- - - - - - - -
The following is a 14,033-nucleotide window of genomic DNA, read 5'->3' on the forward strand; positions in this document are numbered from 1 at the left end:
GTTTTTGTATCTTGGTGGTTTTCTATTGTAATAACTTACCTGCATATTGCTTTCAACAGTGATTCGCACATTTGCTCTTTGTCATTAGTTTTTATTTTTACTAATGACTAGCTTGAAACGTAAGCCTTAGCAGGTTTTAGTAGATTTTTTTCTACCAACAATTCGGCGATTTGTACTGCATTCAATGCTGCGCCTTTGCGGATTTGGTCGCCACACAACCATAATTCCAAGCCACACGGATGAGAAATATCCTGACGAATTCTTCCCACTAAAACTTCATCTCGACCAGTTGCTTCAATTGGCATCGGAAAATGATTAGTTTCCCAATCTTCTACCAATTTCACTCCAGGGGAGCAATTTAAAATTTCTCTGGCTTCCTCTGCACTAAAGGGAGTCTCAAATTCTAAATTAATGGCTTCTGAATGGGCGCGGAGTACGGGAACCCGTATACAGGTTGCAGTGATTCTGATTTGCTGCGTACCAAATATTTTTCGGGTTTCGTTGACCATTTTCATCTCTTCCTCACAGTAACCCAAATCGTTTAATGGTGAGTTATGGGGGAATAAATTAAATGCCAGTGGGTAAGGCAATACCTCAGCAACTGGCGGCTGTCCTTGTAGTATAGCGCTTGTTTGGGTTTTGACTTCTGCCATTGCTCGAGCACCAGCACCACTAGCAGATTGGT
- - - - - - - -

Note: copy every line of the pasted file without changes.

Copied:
The following is a 14,033-nucleotide window of genomic DNA, read 5'->3' on the forward strand; positions in this document are numbered from 1 at the left end:
GTTTTTGTATCTTGGTGGTTTTCTATTGTAATAACTTACCTGCATATTGCTTTCAACAGTGATTCGCACATTTGCTCTTTGTCATTAGTTTTTATTTTTACTAATGACTAGCTTGAAACGTAAGCCTTAGCAGGTTTTAGTAGATTTTTTTCTACCAACAATTCGGCGATTTGTACTGCATTCAATGCTGCGCCTTTGCGGATTTGGTCGCCACACAACCATAATTCCAAGCCACACGGATGAGAAATATCCTGACGAATTCTTCCCACTAAAACTTCATCTCGACCAGTTGCTTCAATTGGCATCGGAAAATGATTAGTTTCCCAATCTTCTACCAATTTCACTCCAGGGGAGCAATTTAAAATTTCTCTGGCTTCCTCTGCACTAAAGGGAGTCTCAAATTCTAAATTAATGGCTTCTGAATGGGCGCGGAGTACGGGAACCCGTATACAGGTTGCAGTGATTCTGATTTGCTGCGTACCAAATATTTTTCGGGTTTCGTTGACCATTTTCATCTCTTCCTCACAGTAACCCAAATCGTTTAATGGTGAGTTATGGGGGAATAAATTAAATGCCAGTGGGTAAGGCAATACCTCAGCAACTGGCGGCTGTCCTTGTAGTATAGCGCTTGTTTGGGTTTTGACTTCTGCCATTGCTCGAGCACCAGCACCACTAGCAGATTGGT